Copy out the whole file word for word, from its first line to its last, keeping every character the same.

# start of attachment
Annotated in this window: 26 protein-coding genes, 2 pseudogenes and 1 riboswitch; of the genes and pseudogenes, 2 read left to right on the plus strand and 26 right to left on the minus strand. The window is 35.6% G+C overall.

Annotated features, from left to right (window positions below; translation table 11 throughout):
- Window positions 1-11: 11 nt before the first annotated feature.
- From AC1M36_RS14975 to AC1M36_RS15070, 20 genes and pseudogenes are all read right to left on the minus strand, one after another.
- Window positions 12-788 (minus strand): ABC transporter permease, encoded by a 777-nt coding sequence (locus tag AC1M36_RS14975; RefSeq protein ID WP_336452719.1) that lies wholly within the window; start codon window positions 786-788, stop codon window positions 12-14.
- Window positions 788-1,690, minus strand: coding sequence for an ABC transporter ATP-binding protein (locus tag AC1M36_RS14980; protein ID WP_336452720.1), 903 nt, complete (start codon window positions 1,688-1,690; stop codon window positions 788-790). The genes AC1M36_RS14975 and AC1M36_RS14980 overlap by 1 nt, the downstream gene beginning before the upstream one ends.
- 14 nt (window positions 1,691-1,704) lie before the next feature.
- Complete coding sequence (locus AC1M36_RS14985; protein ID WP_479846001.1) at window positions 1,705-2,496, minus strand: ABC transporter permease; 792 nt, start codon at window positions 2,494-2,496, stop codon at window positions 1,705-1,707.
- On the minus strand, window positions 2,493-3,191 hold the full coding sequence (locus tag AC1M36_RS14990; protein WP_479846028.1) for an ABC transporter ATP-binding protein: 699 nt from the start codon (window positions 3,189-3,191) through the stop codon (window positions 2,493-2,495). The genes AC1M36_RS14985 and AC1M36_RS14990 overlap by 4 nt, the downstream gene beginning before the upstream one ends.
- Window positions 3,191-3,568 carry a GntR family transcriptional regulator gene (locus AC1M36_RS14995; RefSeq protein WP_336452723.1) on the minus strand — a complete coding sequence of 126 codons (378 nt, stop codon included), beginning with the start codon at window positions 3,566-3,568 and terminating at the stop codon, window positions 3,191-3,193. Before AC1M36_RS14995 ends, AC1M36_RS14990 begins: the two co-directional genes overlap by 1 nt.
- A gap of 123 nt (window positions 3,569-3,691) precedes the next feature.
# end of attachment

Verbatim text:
Annotated in this window: 26 protein-coding genes, 2 pseudogenes and 1 riboswitch; of the genes and pseudogenes, 2 read left to right on the plus strand and 26 right to left on the minus strand. The window is 35.6% G+C overall.

Annotated features, from left to right (window positions below; translation table 11 throughout):
- Window positions 1-11: 11 nt before the first annotated feature.
- From AC1M36_RS14975 to AC1M36_RS15070, 20 genes and pseudogenes are all read right to left on the minus strand, one after another.
- Window positions 12-788 (minus strand): ABC transporter permease, encoded by a 777-nt coding sequence (locus tag AC1M36_RS14975; RefSeq protein ID WP_336452719.1) that lies wholly within the window; start codon window positions 786-788, stop codon window positions 12-14.
- Window positions 788-1,690, minus strand: coding sequence for an ABC transporter ATP-binding protein (locus tag AC1M36_RS14980; protein ID WP_336452720.1), 903 nt, complete (start codon window positions 1,688-1,690; stop codon window positions 788-790). The genes AC1M36_RS14975 and AC1M36_RS14980 overlap by 1 nt, the downstream gene beginning before the upstream one ends.
- 14 nt (window positions 1,691-1,704) lie before the next feature.
- Complete coding sequence (locus AC1M36_RS14985; protein ID WP_479846001.1) at window positions 1,705-2,496, minus strand: ABC transporter permease; 792 nt, start codon at window positions 2,494-2,496, stop codon at window positions 1,705-1,707.
- On the minus strand, window positions 2,493-3,191 hold the full coding sequence (locus tag AC1M36_RS14990; protein WP_479846028.1) for an ABC transporter ATP-binding protein: 699 nt from the start codon (window positions 3,189-3,191) through the stop codon (window positions 2,493-2,495). The genes AC1M36_RS14985 and AC1M36_RS14990 overlap by 4 nt, the downstream gene beginning before the upstream one ends.
- Window positions 3,191-3,568 carry a GntR family transcriptional regulator gene (locus AC1M36_RS14995; RefSeq protein WP_336452723.1) on the minus strand — a complete coding sequence of 126 codons (378 nt, stop codon included), beginning with the start codon at window positions 3,566-3,568 and terminating at the stop codon, window positions 3,191-3,193. Before AC1M36_RS14995 ends, AC1M36_RS14990 begins: the two co-directional genes overlap by 1 nt.
- A gap of 123 nt (window positions 3,569-3,691) precedes the next feature.